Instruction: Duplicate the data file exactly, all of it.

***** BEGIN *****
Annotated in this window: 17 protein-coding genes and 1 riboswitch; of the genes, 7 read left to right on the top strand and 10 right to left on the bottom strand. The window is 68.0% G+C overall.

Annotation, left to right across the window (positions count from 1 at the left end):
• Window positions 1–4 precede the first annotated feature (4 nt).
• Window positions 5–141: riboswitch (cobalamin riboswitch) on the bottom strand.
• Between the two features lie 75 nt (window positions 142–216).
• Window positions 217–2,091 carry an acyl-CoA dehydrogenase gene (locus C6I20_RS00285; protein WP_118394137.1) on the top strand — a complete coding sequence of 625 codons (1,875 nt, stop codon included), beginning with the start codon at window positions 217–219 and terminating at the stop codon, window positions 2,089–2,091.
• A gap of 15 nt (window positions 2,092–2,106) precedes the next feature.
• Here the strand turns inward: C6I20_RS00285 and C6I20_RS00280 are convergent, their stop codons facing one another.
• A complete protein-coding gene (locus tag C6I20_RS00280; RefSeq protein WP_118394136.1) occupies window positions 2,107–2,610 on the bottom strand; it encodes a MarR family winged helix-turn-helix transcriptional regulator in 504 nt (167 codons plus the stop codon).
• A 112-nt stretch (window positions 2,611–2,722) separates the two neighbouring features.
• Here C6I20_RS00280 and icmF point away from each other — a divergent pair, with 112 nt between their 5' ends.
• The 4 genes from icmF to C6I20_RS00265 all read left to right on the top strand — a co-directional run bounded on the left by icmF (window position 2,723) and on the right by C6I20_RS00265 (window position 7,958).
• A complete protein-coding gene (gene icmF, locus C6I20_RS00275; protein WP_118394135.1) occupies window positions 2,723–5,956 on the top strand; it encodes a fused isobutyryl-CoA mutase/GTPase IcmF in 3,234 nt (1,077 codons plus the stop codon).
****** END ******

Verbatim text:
Annotated in this window: 17 protein-coding genes and 1 riboswitch; of the genes, 7 read left to right on the top strand and 10 right to left on the bottom strand. The window is 68.0% G+C overall.

Annotation, left to right across the window (positions count from 1 at the left end):
• Window positions 1–4 precede the first annotated feature (4 nt).
• Window positions 5–141: riboswitch (cobalamin riboswitch) on the bottom strand.
• Between the two features lie 75 nt (window positions 142–216).
• Window positions 217–2,091 carry an acyl-CoA dehydrogenase gene (locus C6I20_RS00285; protein WP_118394137.1) on the top strand — a complete coding sequence of 625 codons (1,875 nt, stop codon included), beginning with the start codon at window positions 217–219 and terminating at the stop codon, window positions 2,089–2,091.
• A gap of 15 nt (window positions 2,092–2,106) precedes the next feature.
• Here the strand turns inward: C6I20_RS00285 and C6I20_RS00280 are convergent, their stop codons facing one another.
• A complete protein-coding gene (locus tag C6I20_RS00280; RefSeq protein WP_118394136.1) occupies window positions 2,107–2,610 on the bottom strand; it encodes a MarR family winged helix-turn-helix transcriptional regulator in 504 nt (167 codons plus the stop codon).
• A 112-nt stretch (window positions 2,611–2,722) separates the two neighbouring features.
• Here C6I20_RS00280 and icmF point away from each other — a divergent pair, with 112 nt between their 5' ends.
• The 4 genes from icmF to C6I20_RS00265 all read left to right on the top strand — a co-directional run bounded on the left by icmF (window position 2,723) and on the right by C6I20_RS00265 (window position 7,958).
• A complete protein-coding gene (gene icmF, locus C6I20_RS00275; protein WP_118394135.1) occupies window positions 2,723–5,956 on the top strand; it encodes a fused isobutyryl-CoA mutase/GTPase IcmF in 3,234 nt (1,077 codons plus the stop codon).